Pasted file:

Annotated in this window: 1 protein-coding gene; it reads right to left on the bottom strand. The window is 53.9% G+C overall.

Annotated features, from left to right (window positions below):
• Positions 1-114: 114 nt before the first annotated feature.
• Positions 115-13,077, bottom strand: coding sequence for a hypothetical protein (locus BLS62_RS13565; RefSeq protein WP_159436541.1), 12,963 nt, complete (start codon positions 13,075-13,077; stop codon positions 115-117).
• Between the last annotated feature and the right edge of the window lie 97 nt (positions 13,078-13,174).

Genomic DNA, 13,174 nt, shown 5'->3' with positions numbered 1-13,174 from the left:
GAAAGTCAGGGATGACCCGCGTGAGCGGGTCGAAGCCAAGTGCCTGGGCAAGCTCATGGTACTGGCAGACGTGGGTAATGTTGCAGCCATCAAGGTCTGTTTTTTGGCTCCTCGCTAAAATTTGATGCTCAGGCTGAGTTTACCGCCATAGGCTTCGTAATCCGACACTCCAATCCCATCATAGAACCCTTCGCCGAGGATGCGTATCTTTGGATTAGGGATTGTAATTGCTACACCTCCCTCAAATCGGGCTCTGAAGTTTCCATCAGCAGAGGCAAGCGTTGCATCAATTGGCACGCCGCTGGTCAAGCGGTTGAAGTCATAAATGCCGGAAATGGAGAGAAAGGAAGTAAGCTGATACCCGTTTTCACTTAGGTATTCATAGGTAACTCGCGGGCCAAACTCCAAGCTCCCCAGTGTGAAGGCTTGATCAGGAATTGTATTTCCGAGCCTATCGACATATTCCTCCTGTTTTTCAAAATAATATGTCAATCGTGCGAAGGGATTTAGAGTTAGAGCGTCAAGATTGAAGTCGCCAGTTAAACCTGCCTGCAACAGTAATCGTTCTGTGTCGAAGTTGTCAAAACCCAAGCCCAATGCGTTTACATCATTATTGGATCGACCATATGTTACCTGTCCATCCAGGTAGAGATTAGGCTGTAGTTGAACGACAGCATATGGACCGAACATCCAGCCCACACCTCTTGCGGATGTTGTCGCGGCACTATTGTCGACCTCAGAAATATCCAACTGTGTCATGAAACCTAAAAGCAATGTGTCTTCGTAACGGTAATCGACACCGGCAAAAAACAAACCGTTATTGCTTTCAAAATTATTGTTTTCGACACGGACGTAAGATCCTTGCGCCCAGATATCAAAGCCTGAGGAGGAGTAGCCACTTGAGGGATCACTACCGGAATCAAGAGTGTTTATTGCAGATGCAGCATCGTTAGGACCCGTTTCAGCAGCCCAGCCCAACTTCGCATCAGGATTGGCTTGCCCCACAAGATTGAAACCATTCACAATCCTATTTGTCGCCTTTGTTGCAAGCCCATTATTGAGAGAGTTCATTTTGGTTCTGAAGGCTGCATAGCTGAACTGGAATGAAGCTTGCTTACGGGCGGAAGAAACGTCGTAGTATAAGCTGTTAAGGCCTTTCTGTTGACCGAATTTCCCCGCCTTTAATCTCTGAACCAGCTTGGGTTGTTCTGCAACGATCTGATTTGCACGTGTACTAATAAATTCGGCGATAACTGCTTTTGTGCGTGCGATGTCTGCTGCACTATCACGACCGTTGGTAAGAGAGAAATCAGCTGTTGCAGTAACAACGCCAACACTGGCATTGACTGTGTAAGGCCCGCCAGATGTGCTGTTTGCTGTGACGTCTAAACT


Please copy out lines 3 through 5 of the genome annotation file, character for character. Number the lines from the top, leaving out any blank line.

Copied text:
• Positions 1-114: 114 nt before the first annotated feature.
• Positions 115-13,077, bottom strand: coding sequence for a hypothetical protein (locus BLS62_RS13565; RefSeq protein WP_159436541.1), 12,963 nt, complete (start codon positions 13,075-13,077; stop codon positions 115-117).
• Between the last annotated feature and the right edge of the window lie 97 nt (positions 13,078-13,174).